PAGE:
- About this Journal ·
- Abstracting and Indexing ·
- Advance Access ·
- Aims and Scope ·
- Annual Issues ·
- Article Processing Charges ·
- Articles in Press ·
- Author Guidelines ·
- Bibliographic Information ·
- Citations to this Journal ·
- Contact Information ·
- Editorial Board ·
- Editorial Workflow ·
- Free eTOC Alerts ·
- Publication Ethics ·
- Reviewers Acknowledgment ·
- Submit a Manuscript ·
- Subscription Information ·
- Table of Contents

Mathematical Problems in Engineering

Volume 2010 (2010), Article ID 205438, 15 pages

http://dx.doi.org/10.1155/2010/205438

## A New Adaptive Local Linear Prediction Method and Its Application in Hydrological Time Series

State Key Laboratory of Water Environment Simulation, School of Environment, Beijing Normal University, Beijing 100875, China

Received 31 January 2010; Revised 2 April 2010; Accepted 7 May 2010

Academic Editor: Ming Li

Copyright © 2010 Dunxian She and Xiaohua Yang. This is an open access article distributed under the Creative Commons Attribution License, which permits unrestricted use, distribution, and reproduction in any medium, provided the original work is properly cited.

#### Abstract

The embedding dimension and the number of nearest neighbors are very important parameters in the prediction of a chaotic time series. In order to reduce the uncertainties in the determination of the forgoing two parameters, a new adaptive local linear prediction method is proposed in this study. In the new method, the embedding dimension and the number of nearest neighbors are combined as a parameter set and change adaptively in the process of prediction. The generalized degree of freedom is used to help select the optimal parameters. Real hydrological time series are taken to examine the performance of the new method. The prediction results indicate that the new method can choose the optimal parameters of embedding dimension and the nearest neighbor number adaptively in the prediction process. And the nonlinear hydrological time series perhaps could be modeled better by the new method.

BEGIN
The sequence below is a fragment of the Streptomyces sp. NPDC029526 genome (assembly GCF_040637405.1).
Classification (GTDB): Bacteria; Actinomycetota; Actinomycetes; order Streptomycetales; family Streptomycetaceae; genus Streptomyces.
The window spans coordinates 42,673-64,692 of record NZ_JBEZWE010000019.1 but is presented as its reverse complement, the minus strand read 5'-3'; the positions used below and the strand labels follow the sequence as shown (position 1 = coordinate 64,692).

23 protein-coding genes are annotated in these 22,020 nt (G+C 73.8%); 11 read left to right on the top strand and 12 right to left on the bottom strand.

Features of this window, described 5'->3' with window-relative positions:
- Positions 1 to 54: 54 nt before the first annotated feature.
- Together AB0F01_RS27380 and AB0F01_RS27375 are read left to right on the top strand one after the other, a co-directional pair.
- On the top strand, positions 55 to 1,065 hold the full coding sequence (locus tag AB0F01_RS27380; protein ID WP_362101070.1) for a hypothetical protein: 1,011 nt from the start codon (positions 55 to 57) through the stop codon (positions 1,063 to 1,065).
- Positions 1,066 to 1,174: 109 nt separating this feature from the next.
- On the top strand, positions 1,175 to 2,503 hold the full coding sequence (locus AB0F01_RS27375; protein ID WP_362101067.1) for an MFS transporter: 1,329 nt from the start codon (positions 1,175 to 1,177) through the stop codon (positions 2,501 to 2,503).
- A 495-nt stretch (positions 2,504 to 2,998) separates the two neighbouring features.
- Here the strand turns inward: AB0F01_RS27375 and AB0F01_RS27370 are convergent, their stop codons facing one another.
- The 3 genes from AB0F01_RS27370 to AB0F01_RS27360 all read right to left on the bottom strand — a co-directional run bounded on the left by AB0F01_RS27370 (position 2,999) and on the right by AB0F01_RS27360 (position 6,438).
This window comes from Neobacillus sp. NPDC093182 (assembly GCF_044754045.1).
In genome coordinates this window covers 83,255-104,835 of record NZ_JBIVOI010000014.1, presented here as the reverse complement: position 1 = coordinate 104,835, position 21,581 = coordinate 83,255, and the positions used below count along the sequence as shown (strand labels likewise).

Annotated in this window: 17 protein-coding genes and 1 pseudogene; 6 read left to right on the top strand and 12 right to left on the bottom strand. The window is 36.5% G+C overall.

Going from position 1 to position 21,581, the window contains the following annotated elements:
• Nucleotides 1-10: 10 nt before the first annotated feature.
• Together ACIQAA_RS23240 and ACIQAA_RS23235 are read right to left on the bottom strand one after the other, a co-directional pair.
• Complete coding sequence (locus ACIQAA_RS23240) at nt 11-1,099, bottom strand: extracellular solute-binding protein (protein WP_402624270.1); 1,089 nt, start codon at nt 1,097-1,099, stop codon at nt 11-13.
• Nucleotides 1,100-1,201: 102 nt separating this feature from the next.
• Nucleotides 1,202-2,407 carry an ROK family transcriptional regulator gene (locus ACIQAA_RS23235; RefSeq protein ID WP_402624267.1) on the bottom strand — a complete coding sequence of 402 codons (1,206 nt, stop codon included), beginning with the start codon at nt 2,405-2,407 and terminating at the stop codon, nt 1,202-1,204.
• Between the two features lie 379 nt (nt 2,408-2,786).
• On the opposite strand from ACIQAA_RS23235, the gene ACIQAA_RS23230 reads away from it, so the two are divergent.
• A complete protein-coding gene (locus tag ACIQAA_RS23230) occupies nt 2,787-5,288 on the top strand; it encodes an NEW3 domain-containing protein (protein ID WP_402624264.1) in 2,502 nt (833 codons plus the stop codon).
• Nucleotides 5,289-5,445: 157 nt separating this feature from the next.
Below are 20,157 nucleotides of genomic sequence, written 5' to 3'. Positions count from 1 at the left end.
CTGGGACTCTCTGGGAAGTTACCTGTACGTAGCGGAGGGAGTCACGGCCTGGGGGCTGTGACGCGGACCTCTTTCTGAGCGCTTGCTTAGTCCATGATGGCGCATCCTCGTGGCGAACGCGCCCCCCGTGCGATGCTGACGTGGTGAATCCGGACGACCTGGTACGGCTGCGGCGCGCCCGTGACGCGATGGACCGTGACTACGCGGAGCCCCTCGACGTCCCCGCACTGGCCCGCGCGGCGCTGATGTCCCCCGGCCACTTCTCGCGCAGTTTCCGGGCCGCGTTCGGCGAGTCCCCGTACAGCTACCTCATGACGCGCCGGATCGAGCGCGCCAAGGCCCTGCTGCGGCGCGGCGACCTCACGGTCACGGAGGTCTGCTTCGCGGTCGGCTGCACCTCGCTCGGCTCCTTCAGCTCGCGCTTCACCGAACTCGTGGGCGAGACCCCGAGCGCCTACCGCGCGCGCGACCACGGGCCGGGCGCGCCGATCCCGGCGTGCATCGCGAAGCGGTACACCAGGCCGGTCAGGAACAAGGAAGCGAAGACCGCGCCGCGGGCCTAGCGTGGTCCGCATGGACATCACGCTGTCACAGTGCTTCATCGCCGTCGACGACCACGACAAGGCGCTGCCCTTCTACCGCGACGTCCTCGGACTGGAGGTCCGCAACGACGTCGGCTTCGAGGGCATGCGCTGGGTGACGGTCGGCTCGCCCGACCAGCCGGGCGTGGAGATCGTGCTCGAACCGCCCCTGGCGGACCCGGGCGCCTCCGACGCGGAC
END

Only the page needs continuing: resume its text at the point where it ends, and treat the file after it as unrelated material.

#### 1. Introduction

The global and regional climates have already begun changing [1], and meteorological-driven processes have been studied by some researchers just as the study in the signal analysis and other fields [2–8]. Many hydrological processes, such as runoff, are usually nonlinear, complex, dynamic processes because of the involved physical process and the considerable spatial and temporal variability [9]. The simulation of the nonlinear hydrological time series was turned out to be very difficult with the traditional deterministic mathematic models. However, the emergence of chaos theory provides a new way to study this kind of highly complex system and makes it possible to extract deterministic regulation from the seemingly disordered hydrological phenomenon. Chaos theory is an important part of nonlinear science and some scientists have done research on its theories and applications [10, 11]. From the last decades, a series of theories and methods identifying chaotic essences in dynamic systems have gradually been established [12–17]. The first application of chaos theory in hydrological processes could be traced back to the analysis of a series of 1008 monthly rainfall values recorded in Nauru Island by Hense in 1987 [18], and then the chaos theory became a more and more reliable tool for the study of hydrological processes.

With the development of chaos theory and research on its application technique, many methods have been proposed to predict chaotic time series, which can broadly be divided into two main categories: global method [19] and local method [20, 21]. The global method is made an attempt to approximate the whole time series on all attractors and seek a function valid at every point. It is obvious that this kind of method has the disadvantage that if new information is added into the model, the parameters may be changed and a lot of time will be wasted in the parameter estimation. However, the local method overcomes this drawback by building model only on the local attractor and utilizing only part of the past information. Farmer and Sidorowich [20] have already proved that the local prediction method is better than the global prediction method. On the other hand, by using some combining techniques, the forecast accuracy can be improved both in the global method and in the local method [21].

In the process of the local prediction, the phase space reconstruction is the first step and three parameters (the embedding dimension , the time delay , and the number of the nearest neighbors ) should be determined. The studies of the nonlinear predictions indicate that the selection of delay time does not affect the reconstructed attractor reflecting the dynamics of the system unambiguously; so the key problem is the determination of the optimal and for prediction. (Usually, the number of the nearest neighbors is taken greater than in general condition.)